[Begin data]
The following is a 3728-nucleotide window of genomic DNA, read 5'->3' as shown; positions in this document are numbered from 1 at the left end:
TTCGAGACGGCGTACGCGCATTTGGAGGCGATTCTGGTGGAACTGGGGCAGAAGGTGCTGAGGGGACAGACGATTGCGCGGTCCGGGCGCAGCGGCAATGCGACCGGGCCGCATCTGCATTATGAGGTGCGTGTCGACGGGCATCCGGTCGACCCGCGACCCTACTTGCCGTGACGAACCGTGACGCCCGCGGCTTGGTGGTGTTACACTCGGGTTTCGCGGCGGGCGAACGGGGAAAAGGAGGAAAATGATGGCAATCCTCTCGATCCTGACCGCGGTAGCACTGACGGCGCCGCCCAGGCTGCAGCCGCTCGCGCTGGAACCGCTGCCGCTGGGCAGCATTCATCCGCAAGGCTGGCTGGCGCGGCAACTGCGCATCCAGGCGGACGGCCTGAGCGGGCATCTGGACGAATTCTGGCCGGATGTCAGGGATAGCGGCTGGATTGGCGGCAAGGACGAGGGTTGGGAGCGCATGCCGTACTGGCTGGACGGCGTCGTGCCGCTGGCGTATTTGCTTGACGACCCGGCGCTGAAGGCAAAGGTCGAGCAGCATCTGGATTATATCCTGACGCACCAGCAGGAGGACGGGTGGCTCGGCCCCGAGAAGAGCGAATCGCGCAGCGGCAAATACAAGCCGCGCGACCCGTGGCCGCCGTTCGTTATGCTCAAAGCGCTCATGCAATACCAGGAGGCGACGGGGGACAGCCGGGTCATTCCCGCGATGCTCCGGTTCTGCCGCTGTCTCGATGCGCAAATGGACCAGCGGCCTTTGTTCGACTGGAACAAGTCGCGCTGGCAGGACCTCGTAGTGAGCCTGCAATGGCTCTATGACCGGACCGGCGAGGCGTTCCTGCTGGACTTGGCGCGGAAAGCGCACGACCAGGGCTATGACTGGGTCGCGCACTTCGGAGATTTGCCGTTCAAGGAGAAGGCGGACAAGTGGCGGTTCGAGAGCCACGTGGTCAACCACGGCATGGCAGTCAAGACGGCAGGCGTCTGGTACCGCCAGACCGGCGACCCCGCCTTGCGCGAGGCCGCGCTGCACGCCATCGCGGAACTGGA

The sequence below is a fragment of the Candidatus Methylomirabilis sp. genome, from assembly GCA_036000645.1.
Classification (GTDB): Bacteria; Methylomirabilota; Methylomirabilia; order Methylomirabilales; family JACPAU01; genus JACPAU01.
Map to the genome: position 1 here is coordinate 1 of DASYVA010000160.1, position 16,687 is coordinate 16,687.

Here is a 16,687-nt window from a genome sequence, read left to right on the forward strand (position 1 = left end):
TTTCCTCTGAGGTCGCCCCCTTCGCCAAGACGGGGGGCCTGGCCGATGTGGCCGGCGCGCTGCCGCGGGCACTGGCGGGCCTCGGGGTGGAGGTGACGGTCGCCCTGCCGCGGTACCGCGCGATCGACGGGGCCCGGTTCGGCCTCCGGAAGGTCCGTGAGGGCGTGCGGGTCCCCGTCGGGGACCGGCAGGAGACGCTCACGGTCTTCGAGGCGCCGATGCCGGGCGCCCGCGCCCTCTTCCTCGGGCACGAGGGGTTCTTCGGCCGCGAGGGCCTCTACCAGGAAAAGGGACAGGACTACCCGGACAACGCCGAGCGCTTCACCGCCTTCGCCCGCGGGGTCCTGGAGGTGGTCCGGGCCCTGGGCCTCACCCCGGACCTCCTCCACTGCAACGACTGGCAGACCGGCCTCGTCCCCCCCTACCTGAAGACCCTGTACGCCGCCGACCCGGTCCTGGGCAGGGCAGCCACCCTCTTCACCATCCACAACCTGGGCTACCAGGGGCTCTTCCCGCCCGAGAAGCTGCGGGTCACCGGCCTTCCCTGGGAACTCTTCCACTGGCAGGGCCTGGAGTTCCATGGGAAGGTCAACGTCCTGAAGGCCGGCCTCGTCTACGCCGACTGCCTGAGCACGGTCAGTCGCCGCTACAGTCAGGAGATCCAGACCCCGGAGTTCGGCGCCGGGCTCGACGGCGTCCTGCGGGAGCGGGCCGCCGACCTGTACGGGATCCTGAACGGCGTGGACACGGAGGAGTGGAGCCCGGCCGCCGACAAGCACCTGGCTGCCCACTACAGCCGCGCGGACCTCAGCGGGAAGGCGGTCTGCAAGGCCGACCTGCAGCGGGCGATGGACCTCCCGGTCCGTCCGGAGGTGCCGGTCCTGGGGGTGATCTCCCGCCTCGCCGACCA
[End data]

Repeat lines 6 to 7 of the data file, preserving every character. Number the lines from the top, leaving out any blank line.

Here is a 16,687-nt window from a genome sequence, read left to right on the forward strand (position 1 = left end):
TTTCCTCTGAGGTCGCCCCCTTCGCCAAGACGGGGGGCCTGGCCGATGTGGCCGGCGCGCTGCCGCGGGCACTGGCGGGCCTCGGGGTGGAGGTGACGGTCGCCCTGCCGCGGTACCGCGCGATCGACGGGGCCCGGTTCGGCCTCCGGAAGGTCCGTGAGGGCGTGCGGGTCCCCGTCGGGGACCGGCAGGAGACGCTCACGGTCTTCGAGGCGCCGATGCCGGGCGCCCGCGCCCTCTTCCTCGGGCACGAGGGGTTCTTCGGCCGCGAGGGCCTCTACCAGGAAAAGGGACAGGACTACCCGGACAACGCCGAGCGCTTCACCGCCTTCGCCCGCGGGGTCCTGGAGGTGGTCCGGGCCCTGGGCCTCACCCCGGACCTCCTCCACTGCAACGACTGGCAGACCGGCCTCGTCCCCCCCTACCTGAAGACCCTGTACGCCGCCGACCCGGTCCTGGGCAGGGCAGCCACCCTCTTCACCATCCACAACCTGGGCTACCAGGGGCTCTTCCCGCCCGAGAAGCTGCGGGTCACCGGCCTTCCCTGGGAACTCTTCCACTGGCAGGGCCTGGAGTTCCATGGGAAGGTCAACGTCCTGAAGGCCGGCCTCGTCTACGCCGACTGCCTGAGCACGGTCAGTCGCCGCTACAGTCAGGAGATCCAGACCCCGGAGTTCGGCGCCGGGCTCGACGGCGTCCTGCGGGAGCGGGCCGCCGACCTGTACGGGATCCTGAACGGCGTGGACACGGAGGAGTGGAGCCCGGCCGCCGACAAGCACCTGGCTGCCCACTACAGCCGCGCGGACCTCAGCGGGAAGGCGGTCTGCAAGGCCGACCTGCAGCGGGCGATGGACCTCCCGGTCCGTCCGGAGGTGCCGGTCCTGGGGGTGATCTCCCGCCTCGCCGACCA